COVID-19

COVID-19 Vaccines: Are There Side Effects?

While there may be some mild-to-moderate symptoms such as fever, fatigue, headache, and arm soreness, experts say the vaccines are safe to take.

Dec. 18, 2020 3   min read

Woman getting the COVID-19 vaccine

The safety and effectiveness of the available COVID-19 vaccines were strongly tested in clinical trials featuring thousands of study participants that found no serious side effects or safety concerns.

During the large Pfizer/BioNTech COVID-19 vaccine trial, “There were no serious side effects that were related to the vaccines,” said Ann Falsey, MD, Infectious Disease Specialist at Rochester Regional Health, one of many local researchers who worked on the Pfizer/BioNTech trial. “That trial was quite large and very carefully monitored. We can say that in almost 45,000 people, it looks very good."

While there may be some mild-to-moderate symptoms such as fever, fatigue, headache, and arm soreness, local experts say the final product is safe to take. 

“Mild side effects are expected after most vaccinations,” explained Dr. Nadia Kousar, Medical Director of Infectious Disease for the Eastern Region of Rochester Regional Health. “They are normal and a sign that the body is building immunity. The commonly reported side effects of this vaccine may affect your ability to do daily activities, but they should go away in a few days.”

Common side effects

According to the U.S. Food and Drug Administration (FDA), the most commonly reported side effects of the Pfizer/BioNTech COVID-19 vaccine typically lasted several days and included:

  • pain at the injection site
  • tiredness
  • headache
  • muscle pain
  • chills
  • joint pain
  • fever

If you experience pain or discomfort, ask your doctor about which safe over-the-counter medications you can take.

Will the vaccines give you COVID-19?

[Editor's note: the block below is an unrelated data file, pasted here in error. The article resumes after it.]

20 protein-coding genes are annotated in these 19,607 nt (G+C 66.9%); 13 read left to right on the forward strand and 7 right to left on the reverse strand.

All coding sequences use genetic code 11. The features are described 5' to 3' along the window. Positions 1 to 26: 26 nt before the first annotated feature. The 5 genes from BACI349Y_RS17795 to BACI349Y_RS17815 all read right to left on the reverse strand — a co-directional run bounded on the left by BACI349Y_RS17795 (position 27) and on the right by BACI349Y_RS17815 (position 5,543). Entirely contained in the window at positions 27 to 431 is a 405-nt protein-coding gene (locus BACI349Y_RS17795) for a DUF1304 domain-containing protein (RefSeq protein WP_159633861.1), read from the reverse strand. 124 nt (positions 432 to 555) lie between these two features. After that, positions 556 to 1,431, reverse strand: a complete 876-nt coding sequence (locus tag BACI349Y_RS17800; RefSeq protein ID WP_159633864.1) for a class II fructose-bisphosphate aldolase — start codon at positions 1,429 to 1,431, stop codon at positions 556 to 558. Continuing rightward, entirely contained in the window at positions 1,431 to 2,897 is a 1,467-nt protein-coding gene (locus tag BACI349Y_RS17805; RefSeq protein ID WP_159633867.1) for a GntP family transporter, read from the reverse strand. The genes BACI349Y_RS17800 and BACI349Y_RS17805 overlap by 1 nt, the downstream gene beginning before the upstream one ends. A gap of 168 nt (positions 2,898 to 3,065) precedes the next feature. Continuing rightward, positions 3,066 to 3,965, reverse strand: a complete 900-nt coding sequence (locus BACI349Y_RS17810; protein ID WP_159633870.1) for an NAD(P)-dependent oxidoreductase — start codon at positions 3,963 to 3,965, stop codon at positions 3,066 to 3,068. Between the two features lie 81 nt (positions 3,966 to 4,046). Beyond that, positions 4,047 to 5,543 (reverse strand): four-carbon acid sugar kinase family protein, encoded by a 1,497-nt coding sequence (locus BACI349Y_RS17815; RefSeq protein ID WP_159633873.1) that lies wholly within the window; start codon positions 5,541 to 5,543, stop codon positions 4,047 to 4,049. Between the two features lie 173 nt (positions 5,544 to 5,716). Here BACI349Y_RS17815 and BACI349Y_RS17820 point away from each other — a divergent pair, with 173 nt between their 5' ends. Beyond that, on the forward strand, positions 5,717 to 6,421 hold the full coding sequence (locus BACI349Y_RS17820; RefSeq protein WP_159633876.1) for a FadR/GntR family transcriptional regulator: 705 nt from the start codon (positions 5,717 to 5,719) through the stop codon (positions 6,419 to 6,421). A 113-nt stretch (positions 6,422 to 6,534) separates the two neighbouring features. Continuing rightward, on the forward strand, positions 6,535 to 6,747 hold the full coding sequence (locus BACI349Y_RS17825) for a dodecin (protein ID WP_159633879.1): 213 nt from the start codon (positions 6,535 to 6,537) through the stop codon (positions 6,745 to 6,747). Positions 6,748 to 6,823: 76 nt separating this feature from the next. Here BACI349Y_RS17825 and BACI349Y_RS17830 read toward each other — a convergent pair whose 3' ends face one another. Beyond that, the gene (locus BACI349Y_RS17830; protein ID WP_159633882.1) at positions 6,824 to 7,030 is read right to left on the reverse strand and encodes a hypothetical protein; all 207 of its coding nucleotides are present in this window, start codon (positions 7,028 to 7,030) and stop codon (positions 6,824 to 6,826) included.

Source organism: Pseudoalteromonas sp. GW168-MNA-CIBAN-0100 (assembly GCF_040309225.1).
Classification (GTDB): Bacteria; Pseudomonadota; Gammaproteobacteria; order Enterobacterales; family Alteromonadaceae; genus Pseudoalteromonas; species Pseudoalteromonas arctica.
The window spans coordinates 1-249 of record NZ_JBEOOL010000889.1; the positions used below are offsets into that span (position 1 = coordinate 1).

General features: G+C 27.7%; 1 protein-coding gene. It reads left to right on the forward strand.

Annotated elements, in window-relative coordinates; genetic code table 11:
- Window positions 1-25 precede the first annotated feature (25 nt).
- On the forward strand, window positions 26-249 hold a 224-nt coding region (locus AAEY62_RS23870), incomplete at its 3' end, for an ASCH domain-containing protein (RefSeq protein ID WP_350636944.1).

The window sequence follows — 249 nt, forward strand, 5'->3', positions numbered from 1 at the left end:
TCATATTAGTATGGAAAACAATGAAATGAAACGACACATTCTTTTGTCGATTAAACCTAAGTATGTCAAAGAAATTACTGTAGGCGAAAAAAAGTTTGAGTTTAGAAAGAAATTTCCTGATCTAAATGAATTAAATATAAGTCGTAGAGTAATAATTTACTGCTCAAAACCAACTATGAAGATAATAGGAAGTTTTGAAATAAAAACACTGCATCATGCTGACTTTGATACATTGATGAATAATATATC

No, none of the COVID-19 vaccines currently in development in the United States contains the live virus that causes COVID-19. While there are several different types of vaccines in development, the goal for each is to teach your immune system how to recognize and fight the virus that causes COVID-19.

Related: Ingredients in a vaccine 

The vaccines in development and approved for emergency use authorization by the FDA will not give you the virus that causes COVID-19.

Things to remember

Side effects may feel like you have an infection, but they are just your body’s way of preparing your immune system, and they should go away after a few days.

Most COVID-19 vaccines require two doses. Get the second dose even if you have symptoms after the first dose unless your provider tells you not to.

It takes time for your body to build up immunity against a virus like COVID-19 or the flu. COVID-19 vaccinations that require two doses may not protect you until up to two weeks after your second dose.

 

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Ann R. Falsey, MD
Infectious Disease
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Nadia Kousar, MD
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